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It seems that there are two methods for templating with JSP. Including files with one of these statements

<%@ include file="foo.html" %>
<jsp:include page="foo.html" />

or using JSP tag files

// Save this as mytag.tag
<%@ tag description="Description" pageEncoding="UTF-8"%>
<html>
<head>
</head>
<body>
    <jsp:doBody/>
</body>
</html>

And in another JSP page call it with

<%@ taglib prefix="t" tagdir="/WEB-INF/tags" %>

<t:mytag>
    <h1>Hello World</h1>
</t:mytag>

So which method should I use? Is one now considered deprecated or are they both valid and cover different use cases?

Edit

Isn't using this tag file the same as using an include?

// Save this as product.tag
<%@ tag description="Product templage" pageEncoding="UTF-8"%>
<%@ tag import="com.myapp.Product" %>
<%@ attribute name="product" required="true" type="com.myapp.Product"%>

Product name: ${product.name} <br/>
Quantity: ${product.quantity} <br/>

And call it on another JSP with

<%@ taglib prefix="t" tagdir="/WEB-INF/tags" %>

<t:product>
    <c:forEach items="${cart.products}" var="product">
        <t:product product="${product}"/>
    </c:forEach>
</t:product>

That seems to me to be the very same as using an include and passing parameters to it. So are Tag Files the same as includes?

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5 Answers 5

up vote 88 down vote accepted
+25

There are several mechanisms for reusing JSP content in a JSP page.

The following 4 mechanisms to include content in JSP can be categorized as direct reuse:
(for the first 3 mechanism quoting from "Head First Servlets and JSP")

1) The include directive:

<%@ include file="header.html" %>

Static: adds the content from the value of the file attribute to the current page at translation time. The directive was originally intended for static layout templates, like HTML headers.

2) The <jsp:include> standard action

<jsp:include page="header.jsp" />

Dynamic: adds the content from the value of the page attribute to the current page at request time. Was intended more for dynamic content coming from JSPs.

3) The <c:import> JSTL tag:

<c:import url=”http://www.example.com/foo/bar.html” />

Dynamic: adds the content from the value of the URL attribute to the current page, at request time. It works a lot like <jsp:include>, but it’s more powerful and flexible: unlike the other two includes, the <c:import> url can be from outside the web Container!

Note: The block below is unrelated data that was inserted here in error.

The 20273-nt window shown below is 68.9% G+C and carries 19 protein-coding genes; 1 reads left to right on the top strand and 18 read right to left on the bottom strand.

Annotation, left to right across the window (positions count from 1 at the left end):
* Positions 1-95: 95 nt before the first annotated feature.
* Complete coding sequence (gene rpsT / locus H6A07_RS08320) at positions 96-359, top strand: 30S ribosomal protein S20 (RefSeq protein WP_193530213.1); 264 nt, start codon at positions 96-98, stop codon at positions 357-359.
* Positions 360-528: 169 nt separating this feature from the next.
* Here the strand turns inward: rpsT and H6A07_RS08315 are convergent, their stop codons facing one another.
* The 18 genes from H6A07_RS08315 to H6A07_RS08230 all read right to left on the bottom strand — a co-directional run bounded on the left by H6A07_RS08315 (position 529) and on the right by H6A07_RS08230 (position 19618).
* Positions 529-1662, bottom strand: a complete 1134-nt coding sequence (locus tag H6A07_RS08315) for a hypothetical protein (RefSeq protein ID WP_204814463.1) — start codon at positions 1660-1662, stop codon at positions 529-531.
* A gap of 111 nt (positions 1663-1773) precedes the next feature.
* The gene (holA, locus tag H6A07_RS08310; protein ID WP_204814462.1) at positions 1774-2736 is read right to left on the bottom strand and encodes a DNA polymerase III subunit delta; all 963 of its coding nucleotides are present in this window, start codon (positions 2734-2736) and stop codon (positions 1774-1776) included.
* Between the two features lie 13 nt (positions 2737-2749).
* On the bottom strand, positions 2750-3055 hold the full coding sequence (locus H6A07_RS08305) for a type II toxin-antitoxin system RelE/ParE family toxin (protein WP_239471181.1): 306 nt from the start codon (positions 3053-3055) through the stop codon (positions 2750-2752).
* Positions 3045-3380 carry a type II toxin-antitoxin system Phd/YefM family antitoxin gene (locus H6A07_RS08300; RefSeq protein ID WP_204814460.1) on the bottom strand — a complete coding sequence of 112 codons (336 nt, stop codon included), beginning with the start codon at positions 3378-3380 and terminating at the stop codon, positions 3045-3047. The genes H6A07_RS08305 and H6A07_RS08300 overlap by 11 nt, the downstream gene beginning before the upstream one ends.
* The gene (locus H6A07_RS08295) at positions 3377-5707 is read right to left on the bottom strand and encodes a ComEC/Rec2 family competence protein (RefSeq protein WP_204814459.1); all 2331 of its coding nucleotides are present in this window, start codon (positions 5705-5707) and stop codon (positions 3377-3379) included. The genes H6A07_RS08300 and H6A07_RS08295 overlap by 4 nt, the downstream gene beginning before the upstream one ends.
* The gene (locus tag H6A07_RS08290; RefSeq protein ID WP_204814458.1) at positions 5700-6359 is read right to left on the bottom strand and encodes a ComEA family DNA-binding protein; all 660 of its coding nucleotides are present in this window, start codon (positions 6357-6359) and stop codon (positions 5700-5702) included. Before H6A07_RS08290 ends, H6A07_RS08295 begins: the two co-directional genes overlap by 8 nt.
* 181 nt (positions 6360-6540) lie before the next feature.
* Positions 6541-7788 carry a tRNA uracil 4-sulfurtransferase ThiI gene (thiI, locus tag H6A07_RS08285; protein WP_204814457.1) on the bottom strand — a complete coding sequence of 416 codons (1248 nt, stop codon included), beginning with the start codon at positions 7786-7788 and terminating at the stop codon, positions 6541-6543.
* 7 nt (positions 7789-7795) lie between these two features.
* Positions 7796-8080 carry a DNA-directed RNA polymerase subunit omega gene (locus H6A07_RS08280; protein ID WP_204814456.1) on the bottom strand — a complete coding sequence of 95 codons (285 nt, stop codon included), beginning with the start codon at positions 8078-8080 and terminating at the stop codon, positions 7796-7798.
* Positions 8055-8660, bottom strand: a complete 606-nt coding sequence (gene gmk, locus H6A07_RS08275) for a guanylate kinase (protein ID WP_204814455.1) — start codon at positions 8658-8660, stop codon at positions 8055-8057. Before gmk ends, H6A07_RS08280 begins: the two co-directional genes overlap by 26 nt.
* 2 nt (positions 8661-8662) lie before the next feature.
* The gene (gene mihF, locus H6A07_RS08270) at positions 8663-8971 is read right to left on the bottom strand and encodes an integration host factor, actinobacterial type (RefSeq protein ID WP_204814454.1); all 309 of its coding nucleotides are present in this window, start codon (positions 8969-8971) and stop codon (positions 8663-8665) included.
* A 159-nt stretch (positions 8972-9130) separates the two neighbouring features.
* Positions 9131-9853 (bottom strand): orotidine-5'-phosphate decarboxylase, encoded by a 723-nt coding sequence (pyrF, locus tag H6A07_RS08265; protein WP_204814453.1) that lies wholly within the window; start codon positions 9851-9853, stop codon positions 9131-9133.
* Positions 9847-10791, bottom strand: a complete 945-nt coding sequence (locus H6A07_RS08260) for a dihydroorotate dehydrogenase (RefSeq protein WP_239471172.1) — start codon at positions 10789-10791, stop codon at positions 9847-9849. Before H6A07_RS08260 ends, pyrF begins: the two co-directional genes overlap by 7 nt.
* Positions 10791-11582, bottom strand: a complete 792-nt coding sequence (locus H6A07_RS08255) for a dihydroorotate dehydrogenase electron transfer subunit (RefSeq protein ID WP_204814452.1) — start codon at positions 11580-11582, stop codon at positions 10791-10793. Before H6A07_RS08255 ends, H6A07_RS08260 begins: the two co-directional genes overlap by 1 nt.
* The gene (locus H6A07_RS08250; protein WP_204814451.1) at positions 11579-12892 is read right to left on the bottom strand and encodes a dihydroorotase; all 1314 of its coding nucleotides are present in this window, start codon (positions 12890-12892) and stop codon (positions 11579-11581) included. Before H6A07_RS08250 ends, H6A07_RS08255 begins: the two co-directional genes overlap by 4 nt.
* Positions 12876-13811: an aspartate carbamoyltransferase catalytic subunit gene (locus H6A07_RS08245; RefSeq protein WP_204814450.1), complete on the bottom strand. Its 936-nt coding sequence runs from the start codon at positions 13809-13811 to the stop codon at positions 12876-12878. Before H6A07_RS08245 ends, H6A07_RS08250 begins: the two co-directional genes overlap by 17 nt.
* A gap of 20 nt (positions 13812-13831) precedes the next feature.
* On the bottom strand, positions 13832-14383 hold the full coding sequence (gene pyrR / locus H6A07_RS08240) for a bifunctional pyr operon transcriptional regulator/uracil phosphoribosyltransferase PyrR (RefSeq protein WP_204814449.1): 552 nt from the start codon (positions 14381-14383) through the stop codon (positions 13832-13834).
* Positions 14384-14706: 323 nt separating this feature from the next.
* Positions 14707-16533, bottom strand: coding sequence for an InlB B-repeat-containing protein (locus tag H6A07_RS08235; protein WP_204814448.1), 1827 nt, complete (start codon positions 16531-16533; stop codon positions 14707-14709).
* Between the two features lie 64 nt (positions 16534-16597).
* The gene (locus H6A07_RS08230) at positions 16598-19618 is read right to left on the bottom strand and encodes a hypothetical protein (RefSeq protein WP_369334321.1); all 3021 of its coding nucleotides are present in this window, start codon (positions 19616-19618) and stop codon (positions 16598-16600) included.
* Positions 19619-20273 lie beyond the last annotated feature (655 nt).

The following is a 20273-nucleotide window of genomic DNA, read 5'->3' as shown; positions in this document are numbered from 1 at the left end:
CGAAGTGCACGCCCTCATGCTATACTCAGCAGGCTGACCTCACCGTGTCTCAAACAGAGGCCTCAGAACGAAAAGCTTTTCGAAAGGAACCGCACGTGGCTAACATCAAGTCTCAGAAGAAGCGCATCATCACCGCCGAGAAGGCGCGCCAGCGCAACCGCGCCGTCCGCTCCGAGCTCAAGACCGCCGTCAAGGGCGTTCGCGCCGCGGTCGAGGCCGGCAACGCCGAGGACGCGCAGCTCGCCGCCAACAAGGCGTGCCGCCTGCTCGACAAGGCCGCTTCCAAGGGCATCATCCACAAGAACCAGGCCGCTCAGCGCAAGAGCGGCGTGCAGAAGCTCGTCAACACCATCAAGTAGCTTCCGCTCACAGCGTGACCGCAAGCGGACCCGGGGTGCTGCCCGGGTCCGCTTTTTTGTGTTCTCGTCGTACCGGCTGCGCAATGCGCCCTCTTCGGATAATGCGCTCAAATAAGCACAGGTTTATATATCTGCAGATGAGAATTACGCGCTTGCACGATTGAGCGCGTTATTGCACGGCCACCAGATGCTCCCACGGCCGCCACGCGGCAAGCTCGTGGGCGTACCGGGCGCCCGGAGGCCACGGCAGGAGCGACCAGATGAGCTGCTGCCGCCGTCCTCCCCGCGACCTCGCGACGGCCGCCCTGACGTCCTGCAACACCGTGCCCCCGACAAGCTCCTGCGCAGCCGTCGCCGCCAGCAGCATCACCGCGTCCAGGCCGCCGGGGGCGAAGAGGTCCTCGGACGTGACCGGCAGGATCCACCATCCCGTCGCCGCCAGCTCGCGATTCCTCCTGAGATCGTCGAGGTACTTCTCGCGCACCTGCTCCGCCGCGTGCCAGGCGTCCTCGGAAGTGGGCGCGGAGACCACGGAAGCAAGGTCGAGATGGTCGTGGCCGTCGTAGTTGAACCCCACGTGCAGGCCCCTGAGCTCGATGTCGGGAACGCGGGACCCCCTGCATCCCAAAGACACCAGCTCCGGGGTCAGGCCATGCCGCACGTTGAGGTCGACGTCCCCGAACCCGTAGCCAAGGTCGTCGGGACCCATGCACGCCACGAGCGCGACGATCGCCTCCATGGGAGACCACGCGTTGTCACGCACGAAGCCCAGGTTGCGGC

4) Preludes and codas

Another way to do a static include. Preludes and codas can be applied only to the beginnings and ends of pages. See the example here: Defining implicit includes


Tag File is an indirect method of content reuse, the way of encapsulating reusable content. A Tag File is a source file that contains a fragment of JSP code that is reusable as a custom tag.

The PURPOSE of includes and Tag Files is different.

Tag file (a concept introduced with JSP 2.0) is one of the options for creating custom tags. It's a faster and easier way to build custom tags. Custom tags, also known as tag extensions, are JSP elements that allow custom logic and output provided by other Java components to be inserted into JSP pages. The logic provided through a custom tag is implemented by a Java object known as a tag handler.

Some examples of tasks that can be performed by custom tags include operating on implicit objects, processing forms, accessing databases and other enterprise services such as email and directories, and implementing flow control.


Regarding your Edit

Maybe in your example (in your Edit), there is no difference between using direct include and a Tag File. But custom tags have a rich set of features. They can

  • Be customized by means of attributes passed from the calling page.

  • Pass variables back to the calling page.

  • Access all the objects available to JSP pages.

  • Communicate with each other. You can create and initialize a JavaBeans component, create a public EL variable that refers to that bean in one tag, and then use the bean in another tag.

  • Be nested within one another and communicate by means of private variables.

Also read this from "Pro JSP 2": Understanding JSP Custom Tags.


Useful reading.


Conclusion

Use the right instruments for the concrete task.

Use Tag Files as a quick and easy way of creating custom tags.

As for the including content in JSP (quote from here):

  • Use the include directive if the file changes rarely. It’s the fastest mechanism. If your container doesn’t automatically detect changes, you can force the changes to take effect by deleting the main page class file.

  • Use the include action only for content that changes often, and if which page to include cannot be decided until the main page is requested.

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But isn't <jsp:include> the same as using tag files? I can't see any difference...You can pass variables to files included with <jsp:include> just as you can pass variables to tag files. Both methods let you re-use content, they seem to do exactly the same thing. Is there any difference between them other than their names? –  sonicboom Feb 8 '13 at 0:40
    
@sonicboom Updated my answer –  informatik01 Feb 8 '13 at 0:53
    
@informatik01 very nice answer, I appreciate the depth, the nice formatting and the very handy 4 mechanisms list. –  Russell Silva Nov 14 '13 at 18:47
    
@RussellSilva Thank you for the kind words ) –  informatik01 Nov 14 '13 at 19:52
    
what exactly is the advantage of <jsp:include> over <*@ include url..> ? –  Krsna Chaitanya Jan 15 at 7:53